Even the data points behind the central arguments of the book are flawed. Key to the assertion of America’s retreat from the world stage is the argument that the U.S. Army “is returning to its June 1940 size.” The Army currently stands at roughly 510,000 troops and the FY15 budget request aims to revise the targeted end strength up from 450,000 to 490,000. The prewar Army was only 167,000 strong in 1938. It was only after the Munich Crisis and nearly two years of rapid growth to face the threat of war that authorized end strength reached 375,000 in June 1940, though actual troop numbers would not have risen as quickly. Thus, today’s Army is nearly three times larger than it was before the threat of Hitler prompted a build-up, and is augmented by 184,000 Marines (versus under 20,000 in 1939) and over 300,000 Air Force personnel (part of the Army’s numbers through WWII). Regardless, Stephens believes that America needs and can support a larger military to walk the beat.

Politics and Economics Have No Place in Foreign Policy… Unless They are Domestic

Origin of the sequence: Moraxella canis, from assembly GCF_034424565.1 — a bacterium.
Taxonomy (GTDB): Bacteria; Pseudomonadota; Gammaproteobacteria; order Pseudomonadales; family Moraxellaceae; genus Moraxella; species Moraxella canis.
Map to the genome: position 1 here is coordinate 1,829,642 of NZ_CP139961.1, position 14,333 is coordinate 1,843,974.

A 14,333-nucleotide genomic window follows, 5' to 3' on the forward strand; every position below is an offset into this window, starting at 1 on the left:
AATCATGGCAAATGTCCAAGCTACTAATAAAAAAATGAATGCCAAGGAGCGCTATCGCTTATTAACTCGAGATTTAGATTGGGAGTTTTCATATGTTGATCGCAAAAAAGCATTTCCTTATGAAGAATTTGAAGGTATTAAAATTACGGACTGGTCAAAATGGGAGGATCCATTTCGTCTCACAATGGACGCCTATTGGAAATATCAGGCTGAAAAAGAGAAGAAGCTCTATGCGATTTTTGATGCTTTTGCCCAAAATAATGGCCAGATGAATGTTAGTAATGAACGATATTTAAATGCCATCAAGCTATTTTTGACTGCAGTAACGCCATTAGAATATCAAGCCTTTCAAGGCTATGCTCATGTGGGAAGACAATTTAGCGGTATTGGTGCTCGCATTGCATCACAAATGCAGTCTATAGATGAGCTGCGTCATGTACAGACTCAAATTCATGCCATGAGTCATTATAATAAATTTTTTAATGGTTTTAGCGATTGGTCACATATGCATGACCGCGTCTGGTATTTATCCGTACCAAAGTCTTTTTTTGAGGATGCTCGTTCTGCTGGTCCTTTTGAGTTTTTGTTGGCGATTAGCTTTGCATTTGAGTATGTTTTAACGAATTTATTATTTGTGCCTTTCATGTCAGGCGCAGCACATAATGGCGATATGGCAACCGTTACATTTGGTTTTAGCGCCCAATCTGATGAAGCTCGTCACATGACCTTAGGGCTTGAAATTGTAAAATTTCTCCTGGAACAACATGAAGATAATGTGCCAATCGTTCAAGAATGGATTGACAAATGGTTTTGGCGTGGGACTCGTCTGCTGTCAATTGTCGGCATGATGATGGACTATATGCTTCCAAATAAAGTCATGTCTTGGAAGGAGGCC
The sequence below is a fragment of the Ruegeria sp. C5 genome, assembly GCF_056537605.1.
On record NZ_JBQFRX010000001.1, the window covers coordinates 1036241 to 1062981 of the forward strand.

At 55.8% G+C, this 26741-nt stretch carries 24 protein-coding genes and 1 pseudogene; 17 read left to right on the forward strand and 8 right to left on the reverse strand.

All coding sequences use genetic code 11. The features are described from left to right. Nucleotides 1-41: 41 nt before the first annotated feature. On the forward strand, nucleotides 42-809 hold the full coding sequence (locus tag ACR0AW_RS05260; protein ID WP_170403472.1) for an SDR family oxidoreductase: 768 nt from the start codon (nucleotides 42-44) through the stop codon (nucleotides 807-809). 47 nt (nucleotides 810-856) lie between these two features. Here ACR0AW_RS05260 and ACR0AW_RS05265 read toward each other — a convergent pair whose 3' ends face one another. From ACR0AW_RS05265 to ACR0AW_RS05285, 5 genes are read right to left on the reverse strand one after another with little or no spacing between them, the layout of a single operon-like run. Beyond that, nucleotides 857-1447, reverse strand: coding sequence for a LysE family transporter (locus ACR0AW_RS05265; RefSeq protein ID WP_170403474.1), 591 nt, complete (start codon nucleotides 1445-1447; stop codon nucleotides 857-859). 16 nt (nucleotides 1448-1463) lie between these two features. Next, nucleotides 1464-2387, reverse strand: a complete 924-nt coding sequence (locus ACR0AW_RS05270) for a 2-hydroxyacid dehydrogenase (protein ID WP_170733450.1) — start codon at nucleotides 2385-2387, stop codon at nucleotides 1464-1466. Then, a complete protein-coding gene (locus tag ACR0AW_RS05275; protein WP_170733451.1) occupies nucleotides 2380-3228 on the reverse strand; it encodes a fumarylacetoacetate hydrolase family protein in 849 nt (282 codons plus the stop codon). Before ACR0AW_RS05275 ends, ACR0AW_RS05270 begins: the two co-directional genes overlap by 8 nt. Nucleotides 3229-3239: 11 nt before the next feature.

While he eschews consideration of root causes in the foreign policy cure, he does explore economic and political factors to demonstrate that America is “the last engine” in a sputtering world economy. While America is on much sounder footing than most of the world, Stephens again follows his ideology past the most salient points. He gushes about Silicon Valley innovation, writing, “With the exception of Israel, it is hard to imagine a WhatsApp emerging in any other advanced economy, where regulations, credentialing, and deeply ingrained habits of risk aversion are incompatible with the qualities of experimentation, serendipity, and a why-not mentality that made [co-founder Jan] Koum an overnight billionaire.” This completely disregards the non-American, non-Israeli entrepreneurs who pointed the way toward WhatsApp by creating Skype, as well as other foreign innovations such as M-Pesa, Dropbox, Spotify, or Nexmo. What is more, the anecdote demonstrates the growth and clash of strange tech behemoths and the resulting skew of innovation toward ventures that are lucrative as acquisition targets but add little value to the true engines of American economic power. It was Facebook’s very bold move to purchase the company for $22 billion that made Koum an overnight billionaire. His minor innovation never made a profit and employed only a handful of people.